Vol. VII. THURSDAY, MARCH 22, 1904.

York Legal Record. part of it in a reasonable condition of

safety, and what is reasonable safety vaNo. 41. | ries with the particular facts of each par

ticular location. They are bound to rewhich produced it—that without which it gard the peculiar location of the road, its would not have occurred, was this very proximity to places of peril, and the kind negligence in the township or what she and amount of travel that it accommosays was negligence in the township, in dates. They are bound to reasonable and not maintaining guard rails at this place, ordinary care, according to the circumand that if there had been guard rails stances. Where no danger is to be antithere, the accident would not have oc- cipated, or the peril is but slight, then a curred; for whether the falling over of less degree of care suffices than where the carriage was occasioned by the vio- the danger is manifest. They must aflence of the blow, or the frightening of ford an easy, convenient and reasonably the horse, the plaintiff says that if safe safe passage to persons traveling thereon and efficient guard rails had been main- with horses and wagons, and they must tained at that point, the rockaway could do whatever is necessary to secure that not have got over the side of the bridge. end, so as to make the road reasonably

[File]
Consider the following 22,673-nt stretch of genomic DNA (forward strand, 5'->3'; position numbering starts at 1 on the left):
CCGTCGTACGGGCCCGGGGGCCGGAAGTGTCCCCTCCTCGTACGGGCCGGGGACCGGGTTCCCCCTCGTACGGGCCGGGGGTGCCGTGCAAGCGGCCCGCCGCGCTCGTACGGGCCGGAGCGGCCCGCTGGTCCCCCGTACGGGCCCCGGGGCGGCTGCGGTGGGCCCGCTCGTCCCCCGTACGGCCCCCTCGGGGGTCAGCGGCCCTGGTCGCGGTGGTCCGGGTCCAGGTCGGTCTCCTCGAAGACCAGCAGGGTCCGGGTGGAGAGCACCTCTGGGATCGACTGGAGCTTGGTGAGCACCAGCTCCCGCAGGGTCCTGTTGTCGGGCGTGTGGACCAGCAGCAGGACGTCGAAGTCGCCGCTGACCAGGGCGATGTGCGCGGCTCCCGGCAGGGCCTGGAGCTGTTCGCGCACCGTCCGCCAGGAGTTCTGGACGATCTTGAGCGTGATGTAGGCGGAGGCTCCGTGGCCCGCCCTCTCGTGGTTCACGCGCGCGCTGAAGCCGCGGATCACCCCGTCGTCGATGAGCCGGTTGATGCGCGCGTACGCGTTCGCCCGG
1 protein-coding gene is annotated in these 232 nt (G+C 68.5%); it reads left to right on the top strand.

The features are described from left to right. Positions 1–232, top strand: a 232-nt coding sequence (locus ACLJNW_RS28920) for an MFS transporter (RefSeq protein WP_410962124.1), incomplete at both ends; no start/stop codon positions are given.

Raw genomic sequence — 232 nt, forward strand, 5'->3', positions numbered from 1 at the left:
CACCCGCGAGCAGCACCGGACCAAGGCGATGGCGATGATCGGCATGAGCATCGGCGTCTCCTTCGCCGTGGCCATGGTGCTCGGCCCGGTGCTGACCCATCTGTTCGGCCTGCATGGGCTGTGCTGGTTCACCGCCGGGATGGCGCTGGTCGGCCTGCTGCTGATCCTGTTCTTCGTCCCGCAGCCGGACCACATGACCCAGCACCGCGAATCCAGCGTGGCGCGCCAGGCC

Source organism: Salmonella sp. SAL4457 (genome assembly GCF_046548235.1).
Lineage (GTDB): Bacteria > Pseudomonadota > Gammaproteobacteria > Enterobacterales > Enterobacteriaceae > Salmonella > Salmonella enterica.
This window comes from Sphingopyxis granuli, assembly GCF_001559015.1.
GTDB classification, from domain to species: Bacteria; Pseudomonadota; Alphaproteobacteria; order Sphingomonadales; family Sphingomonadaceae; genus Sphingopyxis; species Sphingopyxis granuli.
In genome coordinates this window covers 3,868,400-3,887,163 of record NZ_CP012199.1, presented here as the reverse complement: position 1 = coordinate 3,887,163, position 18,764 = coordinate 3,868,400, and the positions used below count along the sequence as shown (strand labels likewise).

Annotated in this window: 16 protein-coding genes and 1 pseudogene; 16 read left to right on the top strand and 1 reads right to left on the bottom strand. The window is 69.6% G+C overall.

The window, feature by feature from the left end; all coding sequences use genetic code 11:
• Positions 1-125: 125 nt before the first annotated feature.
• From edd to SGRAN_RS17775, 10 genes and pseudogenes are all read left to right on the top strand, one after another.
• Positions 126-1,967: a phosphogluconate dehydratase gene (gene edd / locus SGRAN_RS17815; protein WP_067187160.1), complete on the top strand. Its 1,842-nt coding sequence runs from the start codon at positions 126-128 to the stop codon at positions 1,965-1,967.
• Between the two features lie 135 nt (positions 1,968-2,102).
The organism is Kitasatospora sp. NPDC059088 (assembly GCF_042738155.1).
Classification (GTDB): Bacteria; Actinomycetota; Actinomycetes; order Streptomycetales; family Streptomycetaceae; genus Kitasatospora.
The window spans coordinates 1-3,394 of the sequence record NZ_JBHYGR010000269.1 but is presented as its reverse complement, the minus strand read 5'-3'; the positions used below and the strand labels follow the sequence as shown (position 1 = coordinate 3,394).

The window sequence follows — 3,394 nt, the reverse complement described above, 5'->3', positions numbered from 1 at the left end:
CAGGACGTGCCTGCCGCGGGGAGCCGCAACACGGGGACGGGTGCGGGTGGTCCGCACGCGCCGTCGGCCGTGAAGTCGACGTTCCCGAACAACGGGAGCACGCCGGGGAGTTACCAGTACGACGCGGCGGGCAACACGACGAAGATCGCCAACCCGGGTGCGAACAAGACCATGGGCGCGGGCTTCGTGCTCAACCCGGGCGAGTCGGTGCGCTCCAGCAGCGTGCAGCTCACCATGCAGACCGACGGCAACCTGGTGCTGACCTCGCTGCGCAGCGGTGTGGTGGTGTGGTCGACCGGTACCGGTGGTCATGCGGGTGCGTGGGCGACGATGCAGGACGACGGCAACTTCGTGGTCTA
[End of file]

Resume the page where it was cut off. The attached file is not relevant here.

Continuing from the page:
The defense does not deny any of the safe and convenient by day and by night. facts alleged in regard to the condition of In cases where there is special peril inthis bridge. There is no dispute about volved, such as precipice, or steep declivthe size of the bridge, or the height of ity, or a bridge sufficiently elevated to the bridge, or the want of guard rail, or lead to accident in case anybody falls off, the way the accident happened. But the they must provide such barriers and such defense, as I understand the defense, protection as will prevent such an acciavers that the accident was occasioned by dent occurring there in the ordinary use an unusual and extraordinary cause, one of the road, and they must make it safe not to be expected or looked for by an for travel even with skittish horses or ordinary use of the highway, to wit: The those which are easily frightened. collision of teams on the bridge; and that Now, the first question in the case, and that was not such an occurrence as the the fundamental question in this case, is supervisors of the township were bound whether this bridge at that particular to regard, or to provide against.